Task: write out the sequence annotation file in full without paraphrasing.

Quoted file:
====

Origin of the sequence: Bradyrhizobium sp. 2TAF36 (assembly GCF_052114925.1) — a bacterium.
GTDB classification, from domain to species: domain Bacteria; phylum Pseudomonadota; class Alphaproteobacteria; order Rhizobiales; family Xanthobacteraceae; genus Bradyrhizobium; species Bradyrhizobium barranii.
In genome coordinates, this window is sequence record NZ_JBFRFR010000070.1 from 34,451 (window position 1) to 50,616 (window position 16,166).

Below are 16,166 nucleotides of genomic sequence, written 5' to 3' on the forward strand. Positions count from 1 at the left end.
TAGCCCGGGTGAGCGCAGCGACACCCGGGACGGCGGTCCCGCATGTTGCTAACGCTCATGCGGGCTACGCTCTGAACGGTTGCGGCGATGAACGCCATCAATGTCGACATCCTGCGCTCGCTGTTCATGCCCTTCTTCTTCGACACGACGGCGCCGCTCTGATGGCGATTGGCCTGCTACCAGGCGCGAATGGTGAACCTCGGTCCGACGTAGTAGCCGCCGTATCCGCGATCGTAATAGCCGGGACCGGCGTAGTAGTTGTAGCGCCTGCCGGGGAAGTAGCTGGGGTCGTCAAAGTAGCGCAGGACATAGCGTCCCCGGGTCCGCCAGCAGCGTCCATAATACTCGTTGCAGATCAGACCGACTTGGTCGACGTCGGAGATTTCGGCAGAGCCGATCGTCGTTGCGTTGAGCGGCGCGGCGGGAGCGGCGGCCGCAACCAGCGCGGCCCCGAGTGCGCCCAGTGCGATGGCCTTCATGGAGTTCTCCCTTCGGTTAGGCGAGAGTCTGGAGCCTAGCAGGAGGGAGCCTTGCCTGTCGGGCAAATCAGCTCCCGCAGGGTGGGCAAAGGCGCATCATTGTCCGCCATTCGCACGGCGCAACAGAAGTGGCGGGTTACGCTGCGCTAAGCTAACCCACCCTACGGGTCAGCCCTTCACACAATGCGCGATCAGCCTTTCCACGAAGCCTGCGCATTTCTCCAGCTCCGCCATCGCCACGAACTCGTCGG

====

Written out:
Origin of the sequence: Bradyrhizobium sp. 2TAF36 (assembly GCF_052114925.1) — a bacterium.
GTDB classification, from domain to species: domain Bacteria; phylum Pseudomonadota; class Alphaproteobacteria; order Rhizobiales; family Xanthobacteraceae; genus Bradyrhizobium; species Bradyrhizobium barranii.
In genome coordinates, this window is sequence record NZ_JBFRFR010000070.1 from 34,451 (window position 1) to 50,616 (window position 16,166).

Below are 16,166 nucleotides of genomic sequence, written 5' to 3' on the forward strand. Positions count from 1 at the left end.
TAGCCCGGGTGAGCGCAGCGACACCCGGGACGGCGGTCCCGCATGTTGCTAACGCTCATGCGGGCTACGCTCTGAACGGTTGCGGCGATGAACGCCATCAATGTCGACATCCTGCGCTCGCTGTTCATGCCCTTCTTCTTCGACACGACGGCGCCGCTCTGATGGCGATTGGCCTGCTACCAGGCGCGAATGGTGAACCTCGGTCCGACGTAGTAGCCGCCGTATCCGCGATCGTAATAGCCGGGACCGGCGTAGTAGTTGTAGCGCCTGCCGGGGAAGTAGCTGGGGTCGTCAAAGTAGCGCAGGACATAGCGTCCCCGGGTCCGCCAGCAGCGTCCATAATACTCGTTGCAGATCAGACCGACTTGGTCGACGTCGGAGATTTCGGCAGAGCCGATCGTCGTTGCGTTGAGCGGCGCGGCGGGAGCGGCGGCCGCAACCAGCGCGGCCCCGAGTGCGCCCAGTGCGATGGCCTTCATGGAGTTCTCCCTTCGGTTAGGCGAGAGTCTGGAGCCTAGCAGGAGGGAGCCTTGCCTGTCGGGCAAATCAGCTCCCGCAGGGTGGGCAAAGGCGCATCATTGTCCGCCATTCGCACGGCGCAACAGAAGTGGCGGGTTACGCTGCGCTAAGCTAACCCACCCTACGGGTCAGCCCTTCACACAATGCGCGATCAGCCTTTCCACGAAGCCTGCGCATTTCTCCAGCTCCGCCATCGCCACGAACTCGTCGG